Please share your success formula

Discussion in 'Starting a Lawn Care Business' started by Smitty58, May 22, 2005.

  1. Smitty58

    Smitty58 LawnSite Senior Member
    Posts: 531

    I've been a legit part timer for a couple of years now. My plan is to go full time in the spring of 2006. I would like to hear some ideas for success from those who have been there done that. Some things I would like to hear about are , how much cash backup in the bank are you comfortable with, what kind of equipment do you feel a person must have to be successful, strategy for getting and sustaining new customers, how diversified are you, etc.
    Thanks,
     
  2. J Hisch

    J Hisch LawnSite Senior Member
    Posts: 952

    I know people who are profitable having multiple crews and others who work out of the back of their pickup truck. The best single piece of information I can offer is to control your fixed expenses. Simply meaning dont go out and make the mistake of thinking you need more equipment in case you get the work. Since you are part time then you understand the cost associated with your current situation. However when you go full time you need to remember you dont have the luxury of counting on your current job to carry you through. I run 2 crews. It takes time to build your business so be willing to scarifice for a while and not have all the creature comforts your mind will convince you that you need. Money in your bank is better than equipment on your tralier. Also figure out the type of lawns you want and seek then out. For example, maybe you just need to look at 5k lawns and under. If someone call and wants you to do something out of your plan simply let them know what your focus is. Cash reserves always make business plans eaiser. if you could have about 5000.00 in bank when you start you should be well prepared. 5k will cover any repair you might have, on your truck or mower. also gives you a little to live on while your waiting for your money. ALso I would request a check at the time of service. Sarting this now will save you from having cash crunch.
     
  3. Smitty58

    Smitty58 LawnSite Senior Member
    Posts: 531

    J Hisch - thanks, some good advice. This is what I'm looking for. Just curious you say you have 2 crews. How do you run those crews, do you have a route for each,(if so how many props) are they 2 man crews, and do the get a set pay or hourly.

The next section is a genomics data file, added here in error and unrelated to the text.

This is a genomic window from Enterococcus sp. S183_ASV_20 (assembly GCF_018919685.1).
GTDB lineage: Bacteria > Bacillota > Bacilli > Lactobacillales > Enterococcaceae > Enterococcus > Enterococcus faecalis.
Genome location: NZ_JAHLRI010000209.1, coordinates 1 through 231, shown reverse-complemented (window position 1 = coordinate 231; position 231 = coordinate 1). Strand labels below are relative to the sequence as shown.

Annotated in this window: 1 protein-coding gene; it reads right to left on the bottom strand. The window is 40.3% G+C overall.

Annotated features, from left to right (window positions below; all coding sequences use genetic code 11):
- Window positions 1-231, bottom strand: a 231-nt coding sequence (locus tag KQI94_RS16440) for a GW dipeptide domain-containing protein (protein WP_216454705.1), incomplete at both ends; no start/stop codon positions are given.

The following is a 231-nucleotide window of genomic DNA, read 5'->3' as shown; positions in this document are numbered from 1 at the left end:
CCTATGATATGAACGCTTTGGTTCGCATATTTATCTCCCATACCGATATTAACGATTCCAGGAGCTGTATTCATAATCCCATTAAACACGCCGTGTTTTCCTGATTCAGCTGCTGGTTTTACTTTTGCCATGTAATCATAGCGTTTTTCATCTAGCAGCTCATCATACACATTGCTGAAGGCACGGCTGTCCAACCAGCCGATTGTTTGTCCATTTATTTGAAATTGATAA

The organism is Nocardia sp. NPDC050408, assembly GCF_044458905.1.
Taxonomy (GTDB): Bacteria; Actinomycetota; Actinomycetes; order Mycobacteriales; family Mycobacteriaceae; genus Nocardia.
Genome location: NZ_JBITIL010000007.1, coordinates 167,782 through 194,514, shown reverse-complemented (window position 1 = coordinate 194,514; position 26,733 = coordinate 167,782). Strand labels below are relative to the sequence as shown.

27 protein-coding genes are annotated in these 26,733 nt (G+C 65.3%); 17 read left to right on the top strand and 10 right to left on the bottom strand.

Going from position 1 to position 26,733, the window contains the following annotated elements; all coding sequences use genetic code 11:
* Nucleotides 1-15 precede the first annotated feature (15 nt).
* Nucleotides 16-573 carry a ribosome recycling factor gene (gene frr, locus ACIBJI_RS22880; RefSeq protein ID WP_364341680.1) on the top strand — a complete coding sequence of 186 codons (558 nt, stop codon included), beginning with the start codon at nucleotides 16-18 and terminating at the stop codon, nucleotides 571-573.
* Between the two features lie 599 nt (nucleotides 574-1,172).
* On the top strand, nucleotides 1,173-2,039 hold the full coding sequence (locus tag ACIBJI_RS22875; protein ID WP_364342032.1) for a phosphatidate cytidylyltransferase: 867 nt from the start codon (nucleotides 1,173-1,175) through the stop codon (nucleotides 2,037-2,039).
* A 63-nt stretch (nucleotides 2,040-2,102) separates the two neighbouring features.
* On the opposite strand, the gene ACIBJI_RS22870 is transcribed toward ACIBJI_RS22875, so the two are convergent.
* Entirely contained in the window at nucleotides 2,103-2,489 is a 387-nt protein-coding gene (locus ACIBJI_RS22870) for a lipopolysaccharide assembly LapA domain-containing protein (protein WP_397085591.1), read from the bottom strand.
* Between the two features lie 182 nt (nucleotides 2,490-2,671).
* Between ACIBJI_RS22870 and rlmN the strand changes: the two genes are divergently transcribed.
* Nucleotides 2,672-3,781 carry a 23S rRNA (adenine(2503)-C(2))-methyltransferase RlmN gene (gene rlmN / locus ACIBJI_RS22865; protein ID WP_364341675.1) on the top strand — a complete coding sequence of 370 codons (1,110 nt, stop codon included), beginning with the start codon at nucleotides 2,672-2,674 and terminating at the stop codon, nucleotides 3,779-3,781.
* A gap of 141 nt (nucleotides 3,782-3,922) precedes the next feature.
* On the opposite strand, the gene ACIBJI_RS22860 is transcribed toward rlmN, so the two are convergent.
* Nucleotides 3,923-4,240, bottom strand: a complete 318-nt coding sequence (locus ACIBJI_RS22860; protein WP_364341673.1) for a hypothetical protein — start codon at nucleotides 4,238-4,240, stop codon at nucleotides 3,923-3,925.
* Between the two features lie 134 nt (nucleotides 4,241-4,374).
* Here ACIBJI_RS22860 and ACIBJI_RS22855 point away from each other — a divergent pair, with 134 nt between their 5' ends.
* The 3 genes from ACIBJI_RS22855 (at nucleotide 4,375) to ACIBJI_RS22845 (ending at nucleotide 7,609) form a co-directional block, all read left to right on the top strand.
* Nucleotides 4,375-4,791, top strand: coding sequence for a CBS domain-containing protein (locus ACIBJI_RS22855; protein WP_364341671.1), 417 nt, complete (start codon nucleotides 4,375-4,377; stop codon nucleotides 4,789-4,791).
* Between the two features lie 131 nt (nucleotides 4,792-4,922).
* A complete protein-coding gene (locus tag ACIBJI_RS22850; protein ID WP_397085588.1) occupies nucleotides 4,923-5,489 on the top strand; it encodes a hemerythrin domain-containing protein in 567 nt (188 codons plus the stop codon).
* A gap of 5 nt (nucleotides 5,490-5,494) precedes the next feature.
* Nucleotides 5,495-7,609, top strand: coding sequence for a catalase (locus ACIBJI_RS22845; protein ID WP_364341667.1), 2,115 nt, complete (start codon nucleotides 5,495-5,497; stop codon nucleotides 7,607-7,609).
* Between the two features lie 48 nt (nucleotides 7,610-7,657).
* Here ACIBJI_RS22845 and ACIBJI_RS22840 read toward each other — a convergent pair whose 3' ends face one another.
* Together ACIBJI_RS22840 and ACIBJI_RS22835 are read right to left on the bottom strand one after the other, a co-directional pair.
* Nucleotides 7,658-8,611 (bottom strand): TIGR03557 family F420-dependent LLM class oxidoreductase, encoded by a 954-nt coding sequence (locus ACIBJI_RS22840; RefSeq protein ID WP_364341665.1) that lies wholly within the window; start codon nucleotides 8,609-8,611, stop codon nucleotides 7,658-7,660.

Thanks for the help.

    Anyone else want to share your success formula?
     
  4. YardPro

    YardPro LawnSite Gold Member
    Posts: 3,563

    keep detailed records. use accounting software like quickbooks or gopher.

    knowing your cost of doing business is key. I'll bet that 75% of the people on this site don't really know EXACTLY how much it costs them on an hourly basis to work.
    factor in every expense you have for the year (this includes payroll). divide those expenses by the number of BILLED HOURS. and this will give you an operating cost.

    next is knowing how long jobs will take. this comes with experience. ALCA has a labor time data handbook that will help with time estimating.

    the last thing is to delegate responsibilities. hire a few key people that know what they are doing. give them flexability and "ownership" ....

    we generally keep at least a two months operating expense in cash.
     
  5. Smitty58

    Smitty58 LawnSite Senior Member
    Posts: 531

    Thanks Yardpro, I agree that most don't really know their costs. I think since a lot of people here do this part time they don't "need" to really narrow down how much it's costing them to operate. I am guilty of that ,I do know how much I have to deposit each month and sometimes I'll track how long it takes to mow each yard. Other than that I have not spent a lot of time on hourly costs and billed hours. For now it is just me and my son ,but we definately see the benefit of having a couple of guys to help and once we get to that point we will be looking to add on so we can concentrate on hardscaping while the 2 man crew takes care of the weekly maintenance jobs.